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Southgate won't be swayed by 'external reaction' over Henderson
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Press Association
England head coach Gareth Southgate speaking ahead of their Euro 2024 qualifier against Ukraine (Nick Potts/PA)
England head coach Gareth Southgate speaking ahead of their Euro 2024 qualifier against Ukraine (Nick Potts/PA)

Gareth Southgate says he has never picked an England team “based on external reaction” and will not change tack despite Jordan Henderson facing a potential backlash from some fans for moving to Saudi Arabia.

The 33-year-old this summer swapped the Liverpool captaincy for the Saudi Pro League, joining Steven Gerrard’s Al-Ettifaq in a controversial £12million deal.

Henderson has been a high-profile supporter of LGBTQ+ rights during his time on Merseyside and this week apologised for any hurt he caused by moving to a country where homosexuality is illegal.

The midfielder hoped his move to Saudi Arabia can help the LGBTQ+ rights movement and is now set to feature in his first international match since joining Al-Ettifaq when England face Ukraine in Saturday’s Euro 2024 qualifier in Wroclaw.

Asked if the potential for a negative reaction towards Henderson impacts his thinking, Southgate said: “No, I don’t pick the team based on external reaction as you’ll be well aware over the course of seven years.

“But he’s a very experienced professional. He is very mature at handling any situation, really.

“He’s trained really well this week, the whole group have. I’ve been really pleased with the approach to everything. Everybody is available, which is good for us.”

Joe White, the co-chair of LGBTQ+ fan groups network Pride in Football and founder of Three Lions Pride, last week said they did not believe Henderson would receive a hostile reception from LGBTQ+ supporters.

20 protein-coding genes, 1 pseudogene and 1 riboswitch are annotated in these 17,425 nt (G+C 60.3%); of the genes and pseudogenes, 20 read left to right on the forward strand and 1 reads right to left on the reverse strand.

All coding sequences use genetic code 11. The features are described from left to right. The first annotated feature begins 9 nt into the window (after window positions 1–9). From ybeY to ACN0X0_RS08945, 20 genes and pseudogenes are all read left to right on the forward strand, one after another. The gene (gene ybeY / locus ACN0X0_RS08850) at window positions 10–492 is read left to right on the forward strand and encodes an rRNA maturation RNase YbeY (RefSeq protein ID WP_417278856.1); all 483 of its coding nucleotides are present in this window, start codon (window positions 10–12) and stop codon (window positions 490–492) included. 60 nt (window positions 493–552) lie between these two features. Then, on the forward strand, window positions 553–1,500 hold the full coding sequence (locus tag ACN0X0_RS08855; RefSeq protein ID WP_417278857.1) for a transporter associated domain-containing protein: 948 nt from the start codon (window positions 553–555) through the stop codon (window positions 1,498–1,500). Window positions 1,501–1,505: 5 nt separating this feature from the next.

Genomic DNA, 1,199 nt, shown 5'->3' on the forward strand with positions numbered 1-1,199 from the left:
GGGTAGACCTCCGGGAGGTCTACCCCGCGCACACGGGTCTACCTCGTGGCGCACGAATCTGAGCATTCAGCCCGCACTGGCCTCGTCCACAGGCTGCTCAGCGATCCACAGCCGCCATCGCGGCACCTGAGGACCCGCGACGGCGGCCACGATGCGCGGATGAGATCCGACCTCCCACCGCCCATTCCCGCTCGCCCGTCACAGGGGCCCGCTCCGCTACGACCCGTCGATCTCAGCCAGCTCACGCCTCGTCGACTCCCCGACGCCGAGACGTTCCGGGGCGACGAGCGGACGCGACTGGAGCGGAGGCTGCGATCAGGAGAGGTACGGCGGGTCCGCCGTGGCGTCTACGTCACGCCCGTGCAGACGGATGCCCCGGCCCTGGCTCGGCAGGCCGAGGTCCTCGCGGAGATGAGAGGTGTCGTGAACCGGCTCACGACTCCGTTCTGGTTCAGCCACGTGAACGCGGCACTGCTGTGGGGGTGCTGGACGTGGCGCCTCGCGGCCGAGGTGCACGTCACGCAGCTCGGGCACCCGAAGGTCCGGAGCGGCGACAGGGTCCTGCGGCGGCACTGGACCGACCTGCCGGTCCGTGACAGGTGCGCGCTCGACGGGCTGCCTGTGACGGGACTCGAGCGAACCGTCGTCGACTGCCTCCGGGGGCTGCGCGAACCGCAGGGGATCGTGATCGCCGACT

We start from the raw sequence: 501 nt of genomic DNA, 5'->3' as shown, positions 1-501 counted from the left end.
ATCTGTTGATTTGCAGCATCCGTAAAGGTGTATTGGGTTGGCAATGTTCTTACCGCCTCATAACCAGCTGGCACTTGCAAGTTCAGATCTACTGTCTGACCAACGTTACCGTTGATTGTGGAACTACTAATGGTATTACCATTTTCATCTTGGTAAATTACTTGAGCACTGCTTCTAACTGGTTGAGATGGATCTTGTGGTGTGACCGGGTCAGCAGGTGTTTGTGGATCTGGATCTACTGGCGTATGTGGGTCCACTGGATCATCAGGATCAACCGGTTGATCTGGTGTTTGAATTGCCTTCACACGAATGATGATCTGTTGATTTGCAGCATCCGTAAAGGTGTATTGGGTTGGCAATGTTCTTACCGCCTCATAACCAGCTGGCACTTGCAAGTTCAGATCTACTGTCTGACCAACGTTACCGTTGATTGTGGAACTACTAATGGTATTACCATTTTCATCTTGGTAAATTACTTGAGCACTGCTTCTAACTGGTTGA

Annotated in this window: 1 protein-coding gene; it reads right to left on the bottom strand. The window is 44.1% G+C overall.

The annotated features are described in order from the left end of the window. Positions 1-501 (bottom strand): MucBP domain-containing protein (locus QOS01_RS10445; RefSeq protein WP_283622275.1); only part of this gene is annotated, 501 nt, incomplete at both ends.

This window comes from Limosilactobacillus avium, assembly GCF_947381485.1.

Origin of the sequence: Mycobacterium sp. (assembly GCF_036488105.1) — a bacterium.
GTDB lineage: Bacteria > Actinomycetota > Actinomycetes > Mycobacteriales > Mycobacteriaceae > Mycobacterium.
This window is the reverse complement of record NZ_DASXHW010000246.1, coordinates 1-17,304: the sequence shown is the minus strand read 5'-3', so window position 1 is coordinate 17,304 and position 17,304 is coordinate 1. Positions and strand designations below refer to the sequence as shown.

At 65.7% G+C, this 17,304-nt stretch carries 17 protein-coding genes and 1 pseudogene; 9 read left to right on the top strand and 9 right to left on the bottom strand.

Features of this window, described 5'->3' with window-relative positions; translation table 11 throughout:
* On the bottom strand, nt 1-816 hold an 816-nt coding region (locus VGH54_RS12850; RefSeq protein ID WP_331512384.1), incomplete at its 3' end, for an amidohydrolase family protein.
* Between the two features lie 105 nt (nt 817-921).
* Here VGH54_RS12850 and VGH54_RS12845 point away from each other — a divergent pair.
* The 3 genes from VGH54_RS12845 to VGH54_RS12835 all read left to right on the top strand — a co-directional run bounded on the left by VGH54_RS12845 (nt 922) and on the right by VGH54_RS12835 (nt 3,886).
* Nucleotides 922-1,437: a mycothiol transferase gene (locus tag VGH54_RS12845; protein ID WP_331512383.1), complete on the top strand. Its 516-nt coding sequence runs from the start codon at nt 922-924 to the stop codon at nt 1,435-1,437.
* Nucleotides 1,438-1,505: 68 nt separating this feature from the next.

However, they warned that his presence could see some fans turn their back on the midfielder “in the same way he turned his back on us” – something Henderson said it hurt to hear.

“Well, I think Jordan expressed himself this week that he’d be sad if that’s how they felt,” England boss Southgate said. “His feeling towards that community hasn’t changed.

“I think as a team… I am sure all of our fans are going to get behind the team when the game starts.

“I understand some of the comments that have been, and I respect the comments that have been made.

“But I think what’s also been said is that they’re going to get behind the team when we play, and I am sure they’ll get behind Jordan when the game starts as well.”

Southgate has a 24-strong squad to select from against Ukraine, with England looking to all but secure qualification for Euro 2024 by claiming a fifth straight Group C win.

The Polish city of Wroclaw is playing host to the match as Ukraine continue to stage matches outside of their homeland following the Russian invasion last year, with a yellow and blue wall awaiting England at the Tarczynski Arena.

“We know of course hundreds of thousands of Ukrainians are living here so we’re expecting a very passionate and partisan support for their team,” Southgate said. “We are used to playing in that sort of environment.

“We’re of course respectful of the occasion, but our job is to come here and attempt to win a football game.

“So, for us making sure we keep the emotions in check and make sure that we’re focusing on our job.”

Southgate added: “I can’t talk on a broader perspective but football-wise it’s just a difficult game for us.

“A team we respect a lot, some players that have played in England that some of the players know very, very well.

“We know that we have to be at our very best to get the win that we want.”


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